Like many of us, Jacob LeBlanc began a new hobby in the pandemic—a Shopify employee by day, LeBlanc learned how to make rugs in his spare time. In Dec. 2020, he turned this leisurely craft into a side hustle of his own in hopes of sharing his art with the world and collaborating with other artists. He calls it The Reverie Collective.
“I started making rugs because I wanted to inspire myself creatively and I felt like I needed my own unique outlet for that,” LeBlanc said. “I have a lot of fun with it and sometimes it can take hours, which is nice for me because I enjoy dedicating time to diving into a creative mindset, getting lost in it, and learning new things as I go.”
While the medium is not extremely accessible because the materials and tools can be expensive, LeBlanc is excited to continue investing in his work overtime. He has also found some less expensive options such as using burlap rather than monk’s cloth for certain pieces. With an art like this, you can make long-term investments such as a tuft gun or buying supplies in bulk that will last a long time.
The first rug LeBlanc finished was inspired by a Swedish artist’s interpretation of a poster for one of his favourite movies, Honey Boy. After recreating that poster in rug form—putting his own, personal touches on it—LeBlanc considered whether he would stick to that theme with future projects. He has always taken a lot of inspiration from movies and thought it would be an interesting fit. Though in the end, he didn’t want to limit himself.
“I was really organically drawn to this craft and I think that’s part of why it makes me so happy. It really helped satisfy my craving to own my creativity,” LeBlanc said. “I’ve always been really interested in graphic design and digital art, but when rug tufting came along, I found it was the perfect balance between the digital side and doing something more physical and hands on.”
“My plan is to have a bit of both – I want to establish a recognizable style and vibe that is my own, but I also want to work with custom designs and be ready to try new things,” he said.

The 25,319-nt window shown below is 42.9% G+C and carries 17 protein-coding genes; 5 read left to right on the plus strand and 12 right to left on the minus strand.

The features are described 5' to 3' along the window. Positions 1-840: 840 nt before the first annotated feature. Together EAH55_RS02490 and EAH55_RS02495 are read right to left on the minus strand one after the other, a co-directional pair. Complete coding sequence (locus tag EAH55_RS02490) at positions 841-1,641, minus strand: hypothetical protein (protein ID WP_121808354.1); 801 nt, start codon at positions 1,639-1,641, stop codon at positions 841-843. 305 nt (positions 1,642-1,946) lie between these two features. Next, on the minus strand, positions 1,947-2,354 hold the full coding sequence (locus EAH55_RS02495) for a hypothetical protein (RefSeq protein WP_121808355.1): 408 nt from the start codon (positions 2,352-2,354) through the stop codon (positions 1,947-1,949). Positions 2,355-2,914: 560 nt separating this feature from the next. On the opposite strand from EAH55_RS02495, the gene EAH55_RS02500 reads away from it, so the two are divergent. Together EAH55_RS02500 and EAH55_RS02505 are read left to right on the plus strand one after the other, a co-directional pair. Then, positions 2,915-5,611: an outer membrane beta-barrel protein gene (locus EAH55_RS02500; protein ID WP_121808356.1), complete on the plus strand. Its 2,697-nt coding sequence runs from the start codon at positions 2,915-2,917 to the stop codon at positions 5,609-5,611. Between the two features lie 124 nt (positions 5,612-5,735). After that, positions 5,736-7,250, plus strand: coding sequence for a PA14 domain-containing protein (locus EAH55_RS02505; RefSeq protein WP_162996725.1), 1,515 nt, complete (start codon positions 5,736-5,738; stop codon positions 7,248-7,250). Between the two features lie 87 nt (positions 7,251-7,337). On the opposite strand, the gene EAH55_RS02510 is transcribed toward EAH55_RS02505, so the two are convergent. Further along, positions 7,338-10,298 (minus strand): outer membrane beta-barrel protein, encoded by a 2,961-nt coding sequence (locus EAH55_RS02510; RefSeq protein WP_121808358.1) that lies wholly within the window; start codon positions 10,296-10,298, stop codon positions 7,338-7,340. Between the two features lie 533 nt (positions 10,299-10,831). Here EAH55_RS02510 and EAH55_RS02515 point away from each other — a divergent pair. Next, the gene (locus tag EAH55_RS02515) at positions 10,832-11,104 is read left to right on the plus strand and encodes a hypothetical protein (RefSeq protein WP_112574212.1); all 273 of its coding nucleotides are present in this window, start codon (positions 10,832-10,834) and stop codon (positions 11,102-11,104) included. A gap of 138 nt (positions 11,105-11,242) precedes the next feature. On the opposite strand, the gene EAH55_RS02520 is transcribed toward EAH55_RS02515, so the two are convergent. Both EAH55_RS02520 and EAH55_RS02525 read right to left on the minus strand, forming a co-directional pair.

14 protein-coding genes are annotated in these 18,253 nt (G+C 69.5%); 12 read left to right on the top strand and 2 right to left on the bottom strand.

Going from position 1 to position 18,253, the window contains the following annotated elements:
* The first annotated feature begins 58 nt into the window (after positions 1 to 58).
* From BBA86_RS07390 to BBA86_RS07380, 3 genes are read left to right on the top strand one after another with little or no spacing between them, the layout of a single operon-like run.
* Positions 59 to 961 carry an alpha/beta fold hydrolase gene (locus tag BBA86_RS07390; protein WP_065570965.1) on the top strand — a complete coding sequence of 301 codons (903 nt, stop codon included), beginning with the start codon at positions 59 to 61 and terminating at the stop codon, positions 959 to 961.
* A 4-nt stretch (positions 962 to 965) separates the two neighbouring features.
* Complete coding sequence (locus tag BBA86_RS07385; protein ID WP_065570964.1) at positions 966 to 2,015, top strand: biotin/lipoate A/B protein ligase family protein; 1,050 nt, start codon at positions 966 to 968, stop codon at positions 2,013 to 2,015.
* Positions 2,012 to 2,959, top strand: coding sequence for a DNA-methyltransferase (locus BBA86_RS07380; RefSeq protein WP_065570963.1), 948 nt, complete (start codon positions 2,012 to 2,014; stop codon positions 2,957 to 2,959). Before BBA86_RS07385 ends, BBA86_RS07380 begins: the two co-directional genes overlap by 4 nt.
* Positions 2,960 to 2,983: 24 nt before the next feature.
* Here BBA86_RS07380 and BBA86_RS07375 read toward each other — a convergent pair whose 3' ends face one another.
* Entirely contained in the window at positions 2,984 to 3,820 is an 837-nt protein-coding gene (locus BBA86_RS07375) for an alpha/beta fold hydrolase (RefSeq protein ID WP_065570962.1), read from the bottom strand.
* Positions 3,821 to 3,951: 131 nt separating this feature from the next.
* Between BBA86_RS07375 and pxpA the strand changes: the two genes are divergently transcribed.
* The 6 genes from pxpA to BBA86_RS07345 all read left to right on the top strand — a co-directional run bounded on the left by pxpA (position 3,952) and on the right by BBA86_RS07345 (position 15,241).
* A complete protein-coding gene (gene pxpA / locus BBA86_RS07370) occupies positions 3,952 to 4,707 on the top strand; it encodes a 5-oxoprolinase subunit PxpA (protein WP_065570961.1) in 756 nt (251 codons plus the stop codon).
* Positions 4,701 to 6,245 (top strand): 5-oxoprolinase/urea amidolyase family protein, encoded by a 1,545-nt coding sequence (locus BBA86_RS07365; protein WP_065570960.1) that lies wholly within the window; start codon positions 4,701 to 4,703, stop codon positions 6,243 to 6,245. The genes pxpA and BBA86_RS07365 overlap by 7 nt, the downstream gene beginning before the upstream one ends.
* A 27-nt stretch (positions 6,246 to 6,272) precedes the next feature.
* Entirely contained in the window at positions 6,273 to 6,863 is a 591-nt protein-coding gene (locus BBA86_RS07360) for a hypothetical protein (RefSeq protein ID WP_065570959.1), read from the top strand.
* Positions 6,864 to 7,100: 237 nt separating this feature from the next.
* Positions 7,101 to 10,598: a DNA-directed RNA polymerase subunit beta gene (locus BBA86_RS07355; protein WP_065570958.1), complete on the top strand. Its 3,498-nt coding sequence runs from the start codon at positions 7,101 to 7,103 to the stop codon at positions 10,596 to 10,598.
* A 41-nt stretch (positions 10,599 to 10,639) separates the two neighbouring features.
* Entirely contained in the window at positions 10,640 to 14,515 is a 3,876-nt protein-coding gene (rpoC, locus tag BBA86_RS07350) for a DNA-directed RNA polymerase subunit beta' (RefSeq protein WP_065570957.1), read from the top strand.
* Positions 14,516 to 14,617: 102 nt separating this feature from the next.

LeBlanc’s artistic style is still evolving and will continue to change, as he believes that is what it means to be creative. One of his favourite aspects of having a creative outlet like this is that he has begun to look at things differently and finds himself taking in new inspiration each day, researching and saving ideas that spark his interest.
“Right now, I’m super inspired by the 90’s and of course movie posters. But what I really like about the medium I’ve chosen is that there is so much variation in it—different shapes and textures, different depths, styles, materials you can use. You can experiment with the way the yarn cuts…there are just so many little details that I’ve become more aware of since committing to this niche,” LeBlanc said.
Since that first piece, LeBlanc has created rugs showcasing various logos, patterns and music albums. He only recently began selling them but is excited to take on more commissioned work. Going forward, LeBlanc hopes to collaborate with graphic designers and digital creators to bring their artwork to life through rug tufting.
“That’s why I chose to include the world ‘collective’ in the name of my business. I really want it to be a collaborative space that allows me to work with and become inspired by anyone and everyone who wants to make something cool. The Reverie Collective is as much for me as it is for others that just want to create,” he said.
“I really like how [reverie] relates to being fully open to your creativity and kind of living in that headspace.”
LeBlanc shared advice to others looking to develop their own side hustle, saying that you will know when you need more creativity in your life. He also emphasized that you have to start somewhere and most importantly, have fun with it.
“I never want [rug making] to stop being fun for me. Days are short, you know? There are so many other things I find fun that I would be doing instead if I didn’t genuinely enjoy making rugs. That’s what matters,” he said.
LeBlanc’s creations are available on Etsy and he will create a personal website soon.
Jenna is an artist, freelance writer and programming coordinator working in KW’s tech industry. When she’s not working, you can find Jenna singing around town, picking through the poetry section of used book stores or soaking up the sun whenever she has the chance.